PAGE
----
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USA UK and Malta News
21/03/2008 - 22:29

UK today Editoweb, 21 march 2008


Cancer patients offered trial drugs - Easter First: Bookies Open On Good Friday - Cardinal quit call over embryo bill - Captured energy workers freed.



Cancer patients offered trial drugs
Experimental drugs are to be given to terminally ill cancer patients in a bid to halve the amount of time it takes to develop new medication. The Department of Health has given approval for a new unit at St Bartholomew's Hospital, London, where patients with no other hope of recovery will be given drugs previously untested on humans. It currently takes an average of 10 years to get a new drug approved, but doctors are hoping to halve that length of time for cancer medication.
Professor John Gribben from Barts and The London NHS Trust said: "We're not talking about cutting any corners in terms of patients' safety. "We would argue that for patients who've got cancer 10 years is too long to wait and we've got to try to cut that period down as much as possible." Blood samples will be analysed within a day and the treatment only continued if it proves effective. Patients will be given a tiny dose at first to minimise the risk, and only those who have failed to respond to existing medication will take part.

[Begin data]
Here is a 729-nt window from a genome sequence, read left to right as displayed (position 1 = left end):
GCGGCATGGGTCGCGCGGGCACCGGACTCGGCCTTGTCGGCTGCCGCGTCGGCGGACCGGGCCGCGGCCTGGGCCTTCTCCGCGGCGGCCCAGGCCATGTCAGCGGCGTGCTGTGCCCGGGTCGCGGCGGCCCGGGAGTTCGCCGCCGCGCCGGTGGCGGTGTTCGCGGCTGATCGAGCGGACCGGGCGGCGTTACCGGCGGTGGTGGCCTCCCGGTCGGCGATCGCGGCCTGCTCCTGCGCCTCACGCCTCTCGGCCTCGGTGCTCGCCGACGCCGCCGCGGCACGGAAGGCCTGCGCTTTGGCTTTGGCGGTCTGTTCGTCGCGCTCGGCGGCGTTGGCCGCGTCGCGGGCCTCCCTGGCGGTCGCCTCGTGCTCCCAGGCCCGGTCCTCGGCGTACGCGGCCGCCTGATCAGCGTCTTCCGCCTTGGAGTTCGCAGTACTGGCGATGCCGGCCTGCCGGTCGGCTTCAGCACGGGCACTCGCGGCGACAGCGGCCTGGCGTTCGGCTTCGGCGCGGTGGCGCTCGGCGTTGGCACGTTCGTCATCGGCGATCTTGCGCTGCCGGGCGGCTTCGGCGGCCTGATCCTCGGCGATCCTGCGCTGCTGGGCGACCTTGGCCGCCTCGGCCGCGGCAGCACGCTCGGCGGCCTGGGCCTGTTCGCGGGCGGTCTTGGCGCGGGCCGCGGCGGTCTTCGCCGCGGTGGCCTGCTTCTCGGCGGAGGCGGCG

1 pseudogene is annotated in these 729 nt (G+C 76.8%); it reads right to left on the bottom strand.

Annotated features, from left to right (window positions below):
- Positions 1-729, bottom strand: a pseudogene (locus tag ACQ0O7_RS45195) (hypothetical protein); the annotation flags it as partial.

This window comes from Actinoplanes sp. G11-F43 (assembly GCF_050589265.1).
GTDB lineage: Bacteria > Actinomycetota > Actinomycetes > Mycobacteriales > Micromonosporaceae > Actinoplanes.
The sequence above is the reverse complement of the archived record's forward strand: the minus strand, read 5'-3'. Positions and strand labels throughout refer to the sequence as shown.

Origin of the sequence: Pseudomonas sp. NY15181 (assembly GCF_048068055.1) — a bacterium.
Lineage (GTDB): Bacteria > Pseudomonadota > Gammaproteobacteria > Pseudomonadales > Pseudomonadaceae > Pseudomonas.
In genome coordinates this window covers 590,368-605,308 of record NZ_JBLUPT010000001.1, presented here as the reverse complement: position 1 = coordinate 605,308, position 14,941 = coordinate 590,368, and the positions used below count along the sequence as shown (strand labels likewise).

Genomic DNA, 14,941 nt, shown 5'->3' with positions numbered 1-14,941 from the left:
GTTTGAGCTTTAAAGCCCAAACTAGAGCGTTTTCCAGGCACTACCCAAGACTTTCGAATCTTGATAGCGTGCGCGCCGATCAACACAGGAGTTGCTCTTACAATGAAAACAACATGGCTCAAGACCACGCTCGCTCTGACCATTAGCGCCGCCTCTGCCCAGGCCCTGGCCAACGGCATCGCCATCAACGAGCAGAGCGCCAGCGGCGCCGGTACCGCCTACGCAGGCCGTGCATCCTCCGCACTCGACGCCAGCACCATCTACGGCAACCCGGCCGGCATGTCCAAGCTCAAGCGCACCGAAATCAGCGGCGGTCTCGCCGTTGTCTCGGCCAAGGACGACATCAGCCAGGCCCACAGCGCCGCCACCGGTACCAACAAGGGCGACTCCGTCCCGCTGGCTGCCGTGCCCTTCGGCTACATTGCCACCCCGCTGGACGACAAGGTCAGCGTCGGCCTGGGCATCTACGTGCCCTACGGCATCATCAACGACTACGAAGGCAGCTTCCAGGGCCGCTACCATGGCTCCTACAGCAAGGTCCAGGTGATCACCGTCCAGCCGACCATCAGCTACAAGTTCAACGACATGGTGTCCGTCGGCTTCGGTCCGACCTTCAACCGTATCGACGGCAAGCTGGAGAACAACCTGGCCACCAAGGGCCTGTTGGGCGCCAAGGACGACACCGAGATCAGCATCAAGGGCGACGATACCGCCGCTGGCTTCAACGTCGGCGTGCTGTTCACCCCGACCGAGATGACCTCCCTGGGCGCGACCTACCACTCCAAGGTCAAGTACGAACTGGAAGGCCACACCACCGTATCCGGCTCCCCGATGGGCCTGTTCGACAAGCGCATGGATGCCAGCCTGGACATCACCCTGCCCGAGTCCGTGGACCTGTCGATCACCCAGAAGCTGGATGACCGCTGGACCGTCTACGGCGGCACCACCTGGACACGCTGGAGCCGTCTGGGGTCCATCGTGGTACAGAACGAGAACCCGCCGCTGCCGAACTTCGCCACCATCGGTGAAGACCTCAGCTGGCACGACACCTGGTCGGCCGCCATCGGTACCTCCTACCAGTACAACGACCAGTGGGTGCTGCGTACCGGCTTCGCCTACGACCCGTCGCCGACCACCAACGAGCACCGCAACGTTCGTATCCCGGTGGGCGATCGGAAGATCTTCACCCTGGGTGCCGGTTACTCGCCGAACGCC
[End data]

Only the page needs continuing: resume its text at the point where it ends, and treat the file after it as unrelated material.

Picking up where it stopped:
Easter First: Bookies Open On Good Friday
Betting shops are open for a flutter this Good Friday - for the first time since they were legalised in 1961.
Controversial new government legislation has lifted the ban on betting on one of the most sacred days in the Christian calendar. Despite there being no horse racing in the UK today, thousands of bookies are open for business. The gambling industry thinks it is about time. "I remember Sunday opening was seen as sacrilegious when that first happened, but people have got used to it," Kate Miller from bookmaker William Hill told Sky News Online.

Cardinal quit call over embryo bill
The head of the Roman Catholic Church in Scotland urged Catholic ministers serving in the Cabinet to quit the Government rather than support "monstrous" legislation on embryo research. Cardinal Keith O'Brien said there was an "obligation" on all Catholic MPs to consider the guidance of the church's leaders when they came to vote on the controversial Human Fertilisation and Embryology Bill. While he said that, ultimately, it was a matter of individual conscience, he hoped that Catholic ministers would be prepared to resign rather than accept Government orders to back the legislation.

Captured energy workers freed
Around 15 oil and gas workers - including up to 10 Britons - have been freed after being taken captive on a vessel off Africa. The group were held by authorities in Equatorial Guinea for about three weeks after allegedly illegally straying into the country's waters. The Foreign and Commonwealth Office confirmed the oil workers had been held and was checking reports they had now been freed. The wife of one of the Britons held said her husband had been in contact to say they had been released.

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